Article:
It was the man's teen-age son who finally broke, she says. "About the third day he broke down crying, and I walked in, and he says, 'He's dead, isn't he?' . . . And I said, 'Well, he's not dead, but he's somewhere between -- he's not living.' And he just broke down and had a good cry, and I sat there and held him and let him cry. And he goes, 'Well, I don't think we should do this any more.' "

So the heroics stopped, Speers says. The patient stayed hydrated, with medications to keep his blood pressure up, but without more elaborate treatment his heart failed again. "We did have a 'no code' order on him by that time," she recalls, meaning physicians, with the approval of family members, ordered the hospital staff not to resuscitate him again. "So we just quietly let him go," she says. "Turned off the monitor and let the family be there with him."

Speers knows physicians also have a hard time with situations like these -- but at least they have an effect on the course of treatment. "The nurses don't. You have sort of no say in it." And she began to wonder sometimes what she was doing in the hospital at all. "I kind of felt that there became many times when I was not even being an advocate for the patient in performing these heroic acts . . . it's like there just is a refusal to believe that death is a part of living. You kind of forget that. The old, 'If you have it, you should use it.' And I don't think that's necessarily true. I think we have a real gap between our technology and our ethics, and that really bothered me. I've had patients say, 'Be my friend and kill me.' "

An elderly woman in Frances' intensive care unit in San Francisco was being kept alive after a heart valve replacement by constant resuscitation with an emergency drug. "It was physician-ordered, but the nurse is the one who administers the drug," Frances says. "It was steadily downhill. And the only thing that was really intact was her mind, and she made it perfectly clear that she wanted us to stop. In fact, in the end, I remember having to do CPR on her. And the feeling I had doing CPR -- she was so fragile, her ribs cracked. I just felt that I was brutalizing this poor woman. At least she was no longer conscious during those last few minutes. But it required a lot of compromise about my feeling about performing in an ethical manner."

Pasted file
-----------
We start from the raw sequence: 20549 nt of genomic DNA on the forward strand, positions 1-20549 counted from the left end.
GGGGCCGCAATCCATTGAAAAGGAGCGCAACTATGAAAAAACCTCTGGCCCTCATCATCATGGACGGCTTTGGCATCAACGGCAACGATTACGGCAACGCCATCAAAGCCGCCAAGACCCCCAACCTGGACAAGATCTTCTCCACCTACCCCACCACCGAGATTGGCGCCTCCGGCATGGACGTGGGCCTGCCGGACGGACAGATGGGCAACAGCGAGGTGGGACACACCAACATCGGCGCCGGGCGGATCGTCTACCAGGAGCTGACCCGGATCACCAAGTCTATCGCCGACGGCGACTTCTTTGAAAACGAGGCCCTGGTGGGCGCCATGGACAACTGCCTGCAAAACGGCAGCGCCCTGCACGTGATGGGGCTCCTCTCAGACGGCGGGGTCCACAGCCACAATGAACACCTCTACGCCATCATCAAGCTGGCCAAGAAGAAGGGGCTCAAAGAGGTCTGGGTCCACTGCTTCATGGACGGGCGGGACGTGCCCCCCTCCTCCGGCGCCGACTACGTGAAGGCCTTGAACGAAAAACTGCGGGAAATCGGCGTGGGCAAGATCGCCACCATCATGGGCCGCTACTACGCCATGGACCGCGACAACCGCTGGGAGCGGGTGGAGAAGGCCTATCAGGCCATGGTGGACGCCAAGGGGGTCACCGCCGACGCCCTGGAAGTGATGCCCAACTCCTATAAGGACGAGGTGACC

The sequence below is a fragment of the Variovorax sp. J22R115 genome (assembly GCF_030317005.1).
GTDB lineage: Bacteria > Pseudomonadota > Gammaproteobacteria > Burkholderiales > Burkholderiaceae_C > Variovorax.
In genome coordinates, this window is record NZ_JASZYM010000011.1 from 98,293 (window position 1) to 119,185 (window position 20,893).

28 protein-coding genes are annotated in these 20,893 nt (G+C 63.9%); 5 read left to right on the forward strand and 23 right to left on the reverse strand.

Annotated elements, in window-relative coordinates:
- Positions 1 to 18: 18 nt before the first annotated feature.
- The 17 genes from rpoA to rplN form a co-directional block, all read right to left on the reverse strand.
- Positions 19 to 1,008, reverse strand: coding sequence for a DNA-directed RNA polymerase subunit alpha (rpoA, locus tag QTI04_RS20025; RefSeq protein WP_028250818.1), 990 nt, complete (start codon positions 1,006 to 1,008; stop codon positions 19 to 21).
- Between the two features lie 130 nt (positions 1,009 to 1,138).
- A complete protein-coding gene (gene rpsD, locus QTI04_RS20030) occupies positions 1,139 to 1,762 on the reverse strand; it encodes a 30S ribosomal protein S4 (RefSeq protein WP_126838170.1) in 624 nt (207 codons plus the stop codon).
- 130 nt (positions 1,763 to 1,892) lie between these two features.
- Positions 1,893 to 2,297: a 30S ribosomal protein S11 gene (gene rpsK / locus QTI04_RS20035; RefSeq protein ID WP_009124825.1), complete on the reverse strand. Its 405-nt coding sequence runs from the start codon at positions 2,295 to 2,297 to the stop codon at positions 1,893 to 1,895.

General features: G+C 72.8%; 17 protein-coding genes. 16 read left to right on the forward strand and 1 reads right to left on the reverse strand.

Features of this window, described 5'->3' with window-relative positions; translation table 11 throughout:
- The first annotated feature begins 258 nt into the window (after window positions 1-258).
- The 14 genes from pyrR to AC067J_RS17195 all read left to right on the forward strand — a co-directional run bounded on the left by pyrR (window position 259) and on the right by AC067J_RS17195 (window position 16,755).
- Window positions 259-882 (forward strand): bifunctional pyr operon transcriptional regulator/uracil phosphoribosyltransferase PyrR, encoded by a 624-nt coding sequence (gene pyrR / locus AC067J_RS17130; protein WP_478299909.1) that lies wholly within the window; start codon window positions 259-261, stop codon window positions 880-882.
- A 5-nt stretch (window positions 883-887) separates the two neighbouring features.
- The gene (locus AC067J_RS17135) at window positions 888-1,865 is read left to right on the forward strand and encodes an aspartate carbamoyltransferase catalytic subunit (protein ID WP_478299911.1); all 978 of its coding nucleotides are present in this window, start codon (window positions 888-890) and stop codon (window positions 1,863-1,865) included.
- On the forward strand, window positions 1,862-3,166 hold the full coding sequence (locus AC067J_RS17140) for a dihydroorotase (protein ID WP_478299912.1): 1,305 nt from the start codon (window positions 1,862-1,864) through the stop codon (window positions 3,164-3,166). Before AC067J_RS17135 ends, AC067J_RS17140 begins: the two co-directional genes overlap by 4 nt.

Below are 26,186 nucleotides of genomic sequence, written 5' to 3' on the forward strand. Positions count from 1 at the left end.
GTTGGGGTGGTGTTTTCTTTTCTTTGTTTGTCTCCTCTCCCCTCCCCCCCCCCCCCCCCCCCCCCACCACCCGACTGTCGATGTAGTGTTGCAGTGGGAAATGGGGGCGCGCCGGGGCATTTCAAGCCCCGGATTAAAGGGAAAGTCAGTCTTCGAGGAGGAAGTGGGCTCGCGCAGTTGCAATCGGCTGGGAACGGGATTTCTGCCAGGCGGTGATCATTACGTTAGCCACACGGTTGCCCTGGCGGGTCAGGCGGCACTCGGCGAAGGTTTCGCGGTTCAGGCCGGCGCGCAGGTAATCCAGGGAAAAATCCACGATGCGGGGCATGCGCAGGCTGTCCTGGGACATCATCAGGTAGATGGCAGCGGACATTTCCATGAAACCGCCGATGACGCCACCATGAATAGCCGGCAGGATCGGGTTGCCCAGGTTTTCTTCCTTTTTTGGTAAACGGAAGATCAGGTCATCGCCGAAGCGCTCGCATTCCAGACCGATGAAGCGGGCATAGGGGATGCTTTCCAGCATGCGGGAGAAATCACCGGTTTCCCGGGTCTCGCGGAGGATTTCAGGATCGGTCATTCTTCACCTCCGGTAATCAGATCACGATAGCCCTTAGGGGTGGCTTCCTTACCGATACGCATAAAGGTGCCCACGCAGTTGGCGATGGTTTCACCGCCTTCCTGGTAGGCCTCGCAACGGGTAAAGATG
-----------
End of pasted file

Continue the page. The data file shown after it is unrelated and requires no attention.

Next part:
She is 33, and has spent her entire nursing career as an intensive care unit nurse. She, like most of the other nurses who agreed to talk about this, has asked that her full name not be used. "When you have an adult, an elderly adult, who is not confused, who is lucid, and who reaches a point where they shake their head at you when they see you, or they turn from you -- when they all along have been cooperative, and have laid there while they get i.v.'s put in and that sort of thing -- and suddenly they reach a point where they try to pull everything out -- you know that you're going against that person's will. And that's real tough. In the case of this woman, yes, we started having to tie her hands down, so she wouldn't pull the tubes out of her mouth. None of us got into nursing because we like to tie people up."

Sometimes it is physicians who force the worst dilemmas on her, she says -- physicians who will not accept death, physicians who will not talk to nurses or ask their advice. Sometimes it is just the legal and ethical quagmire of the times. And sometimes she finds physicians' attitudes appalling and then comes to believe they were right -- she is remembering how she recoiled when she told a doctor how near to death a leukemia patient seemed to be, and the doctor said, "It doesn't matter what the patient or his wife wants -- we're going to treat him aggressively." But the patient recovered and is still alive and watching his young children grow up.